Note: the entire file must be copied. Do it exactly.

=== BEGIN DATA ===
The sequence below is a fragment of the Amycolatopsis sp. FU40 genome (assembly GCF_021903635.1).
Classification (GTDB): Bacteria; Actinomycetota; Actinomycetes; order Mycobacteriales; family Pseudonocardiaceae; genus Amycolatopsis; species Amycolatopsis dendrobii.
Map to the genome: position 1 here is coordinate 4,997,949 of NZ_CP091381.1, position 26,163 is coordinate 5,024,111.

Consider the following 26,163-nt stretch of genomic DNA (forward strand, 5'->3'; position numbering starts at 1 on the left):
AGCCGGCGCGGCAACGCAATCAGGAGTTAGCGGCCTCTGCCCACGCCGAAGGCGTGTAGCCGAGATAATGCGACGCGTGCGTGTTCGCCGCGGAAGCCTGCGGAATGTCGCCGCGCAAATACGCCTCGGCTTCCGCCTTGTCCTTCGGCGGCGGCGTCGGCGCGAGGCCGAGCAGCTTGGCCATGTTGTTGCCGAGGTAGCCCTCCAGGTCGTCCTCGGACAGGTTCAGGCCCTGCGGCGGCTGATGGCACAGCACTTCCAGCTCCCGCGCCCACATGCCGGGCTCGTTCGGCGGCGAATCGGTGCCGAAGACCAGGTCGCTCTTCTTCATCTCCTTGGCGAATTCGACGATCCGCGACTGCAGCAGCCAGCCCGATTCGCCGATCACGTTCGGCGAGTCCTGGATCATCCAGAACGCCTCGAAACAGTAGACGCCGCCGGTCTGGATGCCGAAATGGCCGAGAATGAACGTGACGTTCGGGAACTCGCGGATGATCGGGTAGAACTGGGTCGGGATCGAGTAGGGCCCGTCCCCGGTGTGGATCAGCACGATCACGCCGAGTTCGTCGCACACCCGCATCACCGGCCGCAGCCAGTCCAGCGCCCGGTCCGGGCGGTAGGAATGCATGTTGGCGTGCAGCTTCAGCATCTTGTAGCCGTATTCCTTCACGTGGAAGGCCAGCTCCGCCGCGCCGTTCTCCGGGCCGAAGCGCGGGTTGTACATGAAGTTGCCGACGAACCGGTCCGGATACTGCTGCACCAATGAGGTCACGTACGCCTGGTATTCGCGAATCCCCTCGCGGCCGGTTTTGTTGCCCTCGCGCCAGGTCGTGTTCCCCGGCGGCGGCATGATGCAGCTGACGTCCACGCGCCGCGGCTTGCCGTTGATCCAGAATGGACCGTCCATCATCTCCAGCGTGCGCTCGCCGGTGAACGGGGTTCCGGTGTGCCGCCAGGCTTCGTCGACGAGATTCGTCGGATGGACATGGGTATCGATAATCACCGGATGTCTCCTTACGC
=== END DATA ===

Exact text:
The sequence below is a fragment of the Amycolatopsis sp. FU40 genome (assembly GCF_021903635.1).
Classification (GTDB): Bacteria; Actinomycetota; Actinomycetes; order Mycobacteriales; family Pseudonocardiaceae; genus Amycolatopsis; species Amycolatopsis dendrobii.
Map to the genome: position 1 here is coordinate 4,997,949 of NZ_CP091381.1, position 26,163 is coordinate 5,024,111.

Consider the following 26,163-nt stretch of genomic DNA (forward strand, 5'->3'; position numbering starts at 1 on the left):
AGCCGGCGCGGCAACGCAATCAGGAGTTAGCGGCCTCTGCCCACGCCGAAGGCGTGTAGCCGAGATAATGCGACGCGTGCGTGTTCGCCGCGGAAGCCTGCGGAATGTCGCCGCGCAAATACGCCTCGGCTTCCGCCTTGTCCTTCGGCGGCGGCGTCGGCGCGAGGCCGAGCAGCTTGGCCATGTTGTTGCCGAGGTAGCCCTCCAGGTCGTCCTCGGACAGGTTCAGGCCCTGCGGCGGCTGATGGCACAGCACTTCCAGCTCCCGCGCCCACATGCCGGGCTCGTTCGGCGGCGAATCGGTGCCGAAGACCAGGTCGCTCTTCTTCATCTCCTTGGCGAATTCGACGATCCGCGACTGCAGCAGCCAGCCCGATTCGCCGATCACGTTCGGCGAGTCCTGGATCATCCAGAACGCCTCGAAACAGTAGACGCCGCCGGTCTGGATGCCGAAATGGCCGAGAATGAACGTGACGTTCGGGAACTCGCGGATGATCGGGTAGAACTGGGTCGGGATCGAGTAGGGCCCGTCCCCGGTGTGGATCAGCACGATCACGCCGAGTTCGTCGCACACCCGCATCACCGGCCGCAGCCAGTCCAGCGCCCGGTCCGGGCGGTAGGAATGCATGTTGGCGTGCAGCTTCAGCATCTTGTAGCCGTATTCCTTCACGTGGAAGGCCAGCTCCGCCGCGCCGTTCTCCGGGCCGAAGCGCGGGTTGTACATGAAGTTGCCGACGAACCGGTCCGGATACTGCTGCACCAATGAGGTCACGTACGCCTGGTATTCGCGAATCCCCTCGCGGCCGGTTTTGTTGCCCTCGCGCCAGGTCGTGTTCCCCGGCGGCGGCATGATGCAGCTGACGTCCACGCGCCGCGGCTTGCCGTTGATCCAGAATGGACCGTCCATCATCTCCAGCGTGCGCTCGCCGGTGAACGGGGTTCCGGTGTGCCGCCAGGCTTCGTCGACGAGATTCGTCGGATGGACATGGGTATCGATAATCACCGGATGTCTCCTTACGC